Legal Cover and the Art of Expecting the Unexpected | LabourBlawg

Legal Cover and the Art of Expecting the Unexpected

by Employment Blawg on December 17, 2012

Guest post regarding legal cover and the art of expecting the unexpected.

The vast majority of us are lucky enough to be able to live our lives without expecting apocalyptic calamity to rain down upon us around every corner. It is important to live life hoping for the best but at the same time it is foolish not to be prepared for the worst.

The worst might not ever happen but we all know that life does throw up some challenges from time to time, and we all need to know what to do when those challenges arise.

It was always said that banking was one of the safest jobs you could possibly go into. It was thought quite rightly that people will always need money, therefore people will always need banks but few people foresaw quite how the shape of banking was going to change. In the 1960s came the first A.T.M or ‘cash machine’, before long customers did not need personal contact with bankers to get to their money.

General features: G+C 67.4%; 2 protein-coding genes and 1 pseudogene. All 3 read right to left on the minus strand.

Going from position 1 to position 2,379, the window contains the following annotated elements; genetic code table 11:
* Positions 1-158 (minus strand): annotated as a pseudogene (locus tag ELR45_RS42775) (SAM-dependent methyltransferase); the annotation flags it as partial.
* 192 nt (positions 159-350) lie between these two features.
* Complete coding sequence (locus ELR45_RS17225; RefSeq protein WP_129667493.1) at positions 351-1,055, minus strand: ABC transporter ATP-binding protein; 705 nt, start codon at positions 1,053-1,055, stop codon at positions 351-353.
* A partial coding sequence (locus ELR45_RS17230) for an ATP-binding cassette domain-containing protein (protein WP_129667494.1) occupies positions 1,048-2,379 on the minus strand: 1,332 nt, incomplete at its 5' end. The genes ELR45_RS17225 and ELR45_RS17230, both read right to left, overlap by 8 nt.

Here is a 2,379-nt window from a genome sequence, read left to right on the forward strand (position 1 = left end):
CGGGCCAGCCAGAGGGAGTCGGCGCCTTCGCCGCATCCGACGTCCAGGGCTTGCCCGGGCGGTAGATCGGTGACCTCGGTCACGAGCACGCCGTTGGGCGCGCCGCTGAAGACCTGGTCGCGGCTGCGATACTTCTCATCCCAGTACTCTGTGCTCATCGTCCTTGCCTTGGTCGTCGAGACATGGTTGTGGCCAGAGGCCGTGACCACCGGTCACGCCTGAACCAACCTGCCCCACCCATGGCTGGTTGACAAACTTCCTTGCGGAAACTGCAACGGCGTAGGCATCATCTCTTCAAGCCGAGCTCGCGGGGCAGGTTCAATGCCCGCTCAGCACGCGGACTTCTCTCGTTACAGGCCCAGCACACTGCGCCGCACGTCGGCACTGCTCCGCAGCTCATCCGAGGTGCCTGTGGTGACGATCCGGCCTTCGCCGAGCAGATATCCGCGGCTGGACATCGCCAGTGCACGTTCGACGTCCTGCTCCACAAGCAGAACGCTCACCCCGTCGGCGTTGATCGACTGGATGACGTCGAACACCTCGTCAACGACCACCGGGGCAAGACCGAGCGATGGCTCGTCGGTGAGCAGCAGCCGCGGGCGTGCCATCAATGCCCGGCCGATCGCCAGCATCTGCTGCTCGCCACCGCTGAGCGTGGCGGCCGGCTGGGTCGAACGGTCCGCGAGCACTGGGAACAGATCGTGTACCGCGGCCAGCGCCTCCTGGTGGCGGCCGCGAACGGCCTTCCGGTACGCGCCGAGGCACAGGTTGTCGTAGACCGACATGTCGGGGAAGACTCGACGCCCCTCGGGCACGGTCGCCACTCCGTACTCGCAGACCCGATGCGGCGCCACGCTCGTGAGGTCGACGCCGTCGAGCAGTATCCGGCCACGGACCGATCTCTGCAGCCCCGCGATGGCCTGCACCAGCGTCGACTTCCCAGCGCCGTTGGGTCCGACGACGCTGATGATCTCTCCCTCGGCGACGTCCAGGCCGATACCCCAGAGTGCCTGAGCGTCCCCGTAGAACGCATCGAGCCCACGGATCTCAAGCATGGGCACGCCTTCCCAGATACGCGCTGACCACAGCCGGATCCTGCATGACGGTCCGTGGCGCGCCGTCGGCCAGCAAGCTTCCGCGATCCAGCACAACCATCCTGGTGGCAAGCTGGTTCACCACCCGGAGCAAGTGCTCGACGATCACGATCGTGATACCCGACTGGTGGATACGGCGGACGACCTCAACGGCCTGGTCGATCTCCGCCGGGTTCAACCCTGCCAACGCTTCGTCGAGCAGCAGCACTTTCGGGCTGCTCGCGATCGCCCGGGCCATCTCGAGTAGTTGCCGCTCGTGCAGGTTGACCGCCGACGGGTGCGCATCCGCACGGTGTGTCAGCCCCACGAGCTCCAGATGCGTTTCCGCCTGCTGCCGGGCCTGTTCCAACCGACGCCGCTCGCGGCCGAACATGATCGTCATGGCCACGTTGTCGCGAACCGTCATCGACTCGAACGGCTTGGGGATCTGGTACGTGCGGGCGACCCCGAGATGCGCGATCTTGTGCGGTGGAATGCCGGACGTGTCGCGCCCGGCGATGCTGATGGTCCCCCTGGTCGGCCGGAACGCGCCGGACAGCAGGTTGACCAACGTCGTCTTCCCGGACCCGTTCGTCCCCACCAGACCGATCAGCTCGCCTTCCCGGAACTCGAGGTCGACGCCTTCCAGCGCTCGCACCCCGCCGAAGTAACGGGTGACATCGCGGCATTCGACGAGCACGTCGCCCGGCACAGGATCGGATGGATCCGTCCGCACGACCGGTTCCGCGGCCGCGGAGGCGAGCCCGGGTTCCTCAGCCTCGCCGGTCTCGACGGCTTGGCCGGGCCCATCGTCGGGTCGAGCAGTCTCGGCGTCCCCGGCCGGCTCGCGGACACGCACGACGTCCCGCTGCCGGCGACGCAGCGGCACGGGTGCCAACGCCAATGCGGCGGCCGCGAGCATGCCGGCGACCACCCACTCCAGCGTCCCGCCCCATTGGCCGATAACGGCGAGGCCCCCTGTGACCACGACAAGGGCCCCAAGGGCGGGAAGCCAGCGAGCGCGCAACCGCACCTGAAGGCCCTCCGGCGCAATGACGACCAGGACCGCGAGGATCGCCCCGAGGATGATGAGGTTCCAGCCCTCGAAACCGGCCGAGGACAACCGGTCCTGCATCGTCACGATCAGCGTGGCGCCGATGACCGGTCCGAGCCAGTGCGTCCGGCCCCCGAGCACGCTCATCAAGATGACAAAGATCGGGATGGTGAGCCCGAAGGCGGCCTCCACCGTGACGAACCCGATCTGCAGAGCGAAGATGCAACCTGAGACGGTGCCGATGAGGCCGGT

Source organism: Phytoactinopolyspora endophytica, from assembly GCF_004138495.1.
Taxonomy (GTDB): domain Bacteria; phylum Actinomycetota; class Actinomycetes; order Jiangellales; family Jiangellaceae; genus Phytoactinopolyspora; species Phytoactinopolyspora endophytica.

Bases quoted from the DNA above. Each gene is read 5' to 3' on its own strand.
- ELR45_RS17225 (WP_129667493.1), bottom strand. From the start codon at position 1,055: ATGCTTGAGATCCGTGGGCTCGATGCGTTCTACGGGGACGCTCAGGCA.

These machines became more and more commonplace right up until the age of internet banking. Then came the financial collapse in 2008 which saw banks shedding staff left right and centre.  We can all look at that now with a sense of inevitability but that was not always the case.

Many law firms will be able to offer you comprehensive legal cover, with organisations such as Co-op legal services can come bundled, meaning you have a one-stop shop for all your legal enquiries no matter how large or how small.

The illustrative point is that anything can happen. Should you ever lose your job, would you know what your employer was legally entitled to provide you with? Six months’ notice? A week? Paid time off to find another job? Offer you another job? How much would they have to pay you off if you were made redundant?

There is of course no single or simple answer to any of those questions. It will depend on what your contract with the employer stipulates, as well as how long you worked there, or any holiday owed and so on. It is not just about potentially losing your job though. What if someone at work made a false allegation about you and you found yourself with a potential black mark against your name or a criminal record? The key thing is knowing who to consult under what conditions and when. Make life easy now for later.

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